Bengaluru-based Happy Milk has been supplying organic milk and other dairy products for the last few years. About eight months ago, the company started using WhatsApp Business to connect with its customers since a large part of its users were senior citizens who were not too happy placing orders through a separate app.
“Ever since the lockdown was imposed, the conversations with our customers have seen a massive 40 per cent rise. It has been a relief for us to be on WhatsApp Business, especially during these times because we are able to give timely updates to our customers on the delivery of milk,” Mehal Kejriwal, founder of Happy Milk, told BusinessLine .
Small, medium businesses such as Happy Milk are using WhatsApp Business to drive conversations with customers, especially during the lockdown period. In India, there are more than 15 million WhatsApp Business app users a month. More than 3 million users view a business catalogue on WhatsApp each month.
Abhijit Bose, Head of WhatsApp India, said digitisation technology played an important role for businesses amid the pandemic. “During Covid-19, we realised that both businesses and customers were starved of engagements. Businesses could use WhatsApp Business at least to route customer queries and keep the lights on, even when supply chains were under pressure,” he said.
Akshayakalpa, another dairy brand, saw a 45 per cent growth in the number of engagements via WhatsApp Business. The company leveraged WhatsApp Business app features such as labels, quick replies, catalogue, API, labelling, linking and transferring, among others.
Zakir Sunasara, Lead Digital Marketing, Akshayakalpa Organic Milk, said his company mainly uses WhatsApp for marketing purposes because email marketing is largely useless. WhatsApp allows the company to keep the engagement on with customers even after the user exits Akshayakalpa’s website.
“We’ve placed a ‘Subscribe to WhatsApp’ tab on our landing page. It acts as customer support and an option for our customers to get timely updates on offers. Now, since people are at home, the conversations with our customers have increased, and opportunities for marketing engagements have also surfaced,” Sunasara said.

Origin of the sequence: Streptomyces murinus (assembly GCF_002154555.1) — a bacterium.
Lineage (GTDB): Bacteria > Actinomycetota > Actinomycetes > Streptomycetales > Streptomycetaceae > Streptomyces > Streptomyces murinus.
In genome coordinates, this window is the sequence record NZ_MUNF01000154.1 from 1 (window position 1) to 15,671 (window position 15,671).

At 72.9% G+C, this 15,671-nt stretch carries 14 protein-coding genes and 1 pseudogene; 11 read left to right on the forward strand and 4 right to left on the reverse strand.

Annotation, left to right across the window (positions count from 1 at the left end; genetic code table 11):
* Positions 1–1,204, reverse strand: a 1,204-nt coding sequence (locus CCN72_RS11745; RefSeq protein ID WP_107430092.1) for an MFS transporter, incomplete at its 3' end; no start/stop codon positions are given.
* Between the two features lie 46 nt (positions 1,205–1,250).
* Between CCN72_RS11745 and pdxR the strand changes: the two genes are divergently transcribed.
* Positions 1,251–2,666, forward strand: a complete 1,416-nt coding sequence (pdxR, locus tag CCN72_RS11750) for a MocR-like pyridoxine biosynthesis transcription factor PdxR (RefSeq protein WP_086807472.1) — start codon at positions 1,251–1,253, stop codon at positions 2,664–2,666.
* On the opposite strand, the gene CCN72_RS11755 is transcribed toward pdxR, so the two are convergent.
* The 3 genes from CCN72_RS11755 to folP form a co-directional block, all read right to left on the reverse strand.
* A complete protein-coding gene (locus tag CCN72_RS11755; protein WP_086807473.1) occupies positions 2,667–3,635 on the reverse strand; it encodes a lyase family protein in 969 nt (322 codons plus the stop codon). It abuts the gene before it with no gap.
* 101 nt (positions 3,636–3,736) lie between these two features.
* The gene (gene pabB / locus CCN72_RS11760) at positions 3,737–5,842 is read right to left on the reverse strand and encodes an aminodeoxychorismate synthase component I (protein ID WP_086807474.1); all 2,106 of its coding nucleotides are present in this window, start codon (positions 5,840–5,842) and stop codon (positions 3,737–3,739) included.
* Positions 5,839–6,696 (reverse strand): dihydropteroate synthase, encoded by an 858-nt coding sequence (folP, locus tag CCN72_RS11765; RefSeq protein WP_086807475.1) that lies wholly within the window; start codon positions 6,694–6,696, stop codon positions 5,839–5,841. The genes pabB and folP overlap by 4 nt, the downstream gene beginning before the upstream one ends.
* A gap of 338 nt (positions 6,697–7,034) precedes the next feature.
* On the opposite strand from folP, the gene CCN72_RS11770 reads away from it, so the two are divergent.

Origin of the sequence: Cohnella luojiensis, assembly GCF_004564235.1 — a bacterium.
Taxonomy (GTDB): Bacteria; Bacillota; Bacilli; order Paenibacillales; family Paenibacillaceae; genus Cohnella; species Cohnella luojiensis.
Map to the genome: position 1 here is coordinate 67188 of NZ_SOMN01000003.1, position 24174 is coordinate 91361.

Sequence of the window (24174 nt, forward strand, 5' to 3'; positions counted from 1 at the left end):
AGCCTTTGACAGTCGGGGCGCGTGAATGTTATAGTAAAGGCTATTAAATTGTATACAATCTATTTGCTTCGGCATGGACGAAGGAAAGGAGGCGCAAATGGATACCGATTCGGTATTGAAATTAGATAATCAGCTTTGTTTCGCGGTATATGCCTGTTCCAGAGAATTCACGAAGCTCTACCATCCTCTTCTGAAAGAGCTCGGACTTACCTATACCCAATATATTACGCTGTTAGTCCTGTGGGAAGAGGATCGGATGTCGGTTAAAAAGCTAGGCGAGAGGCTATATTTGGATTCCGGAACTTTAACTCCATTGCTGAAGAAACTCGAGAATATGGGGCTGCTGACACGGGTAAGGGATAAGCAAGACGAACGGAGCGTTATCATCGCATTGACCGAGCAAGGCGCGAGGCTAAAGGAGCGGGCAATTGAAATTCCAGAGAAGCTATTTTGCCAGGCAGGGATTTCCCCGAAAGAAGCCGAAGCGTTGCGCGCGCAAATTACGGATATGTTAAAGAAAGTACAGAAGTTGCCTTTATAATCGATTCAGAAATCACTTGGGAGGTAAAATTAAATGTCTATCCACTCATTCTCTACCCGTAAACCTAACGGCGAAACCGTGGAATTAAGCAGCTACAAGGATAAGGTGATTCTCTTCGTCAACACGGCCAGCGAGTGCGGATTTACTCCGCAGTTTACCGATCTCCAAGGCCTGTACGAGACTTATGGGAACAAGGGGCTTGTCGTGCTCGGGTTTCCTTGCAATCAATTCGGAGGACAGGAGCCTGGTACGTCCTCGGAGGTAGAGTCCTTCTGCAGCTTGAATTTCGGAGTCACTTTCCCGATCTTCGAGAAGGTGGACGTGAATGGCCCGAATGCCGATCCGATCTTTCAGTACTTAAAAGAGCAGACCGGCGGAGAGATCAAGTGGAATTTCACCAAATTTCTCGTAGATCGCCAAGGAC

In a bid to increase efficiency levels, WhatsApp has been studying how different sectors are engaging with its business application. “In the future, we want to be able to offer sector-wise features because each sector will have different needs and demands. Offering sector-specific features is on top of our minds,” Bose said.
One such differentiation could be in the retail sector. In April, Jio Platforms, Reliance Retail and WhatsApp entered into a commercial partnership to further accelerate Reliance Retail’s ‘New Commerce’ business. Under this agreement, the JioMart service is being integrated within WhatsApp, which allows consumers to access the nearest kirana and departmental stores from within WhatsApp, browse what is on sale and order the products from there itself — for home delivery.
Asked if the conversations on the same had been initiated by the two companies, Bose said: “We’ve only recently closed the deal so we cannot talk and comment on it right now.”
One of the features that a lot of small businesses are looking forward to is to enable their users to complete the transaction by making payments as well on WhatsApp. This is where WhatsApp Pay could be a critical piece in the entire plan. But the launch of the WhatsApp payments platform has been delayed by regulatory issues.
Last month, WhatsApp told the Supreme Court that it was fully compliant with the RBI’s data localisation norms and had identified five data elements that would be stored locally. “We’re on track, but we wouldn't comment on that right now,” Bose said.
However, Bose added that the company wants its users to be able to use multiple payment options on the WhatsApp Business app to complete the transaction, without leaving the app. “Closing the loop is important, and we would like that to be inside the application,” he said.
Businesses using the WhatsApp platform are also looking for consumer data and advertising opportunities. “We're always going to start from our core principles and that has always been about the user first and the user’s privacy first. So whatever we end up doing will be consistent with those and just reinforce the protection of users. Privacy of users’ data is our number one priority,” Bose said.
Meanwhile, on Thursday, WhatsApp announced new features to help people start chatting with businesses on WhatsApp using QR codes and view their products or services. The aim is to help them be aware of many such small businesses on the WhatsApp Business API.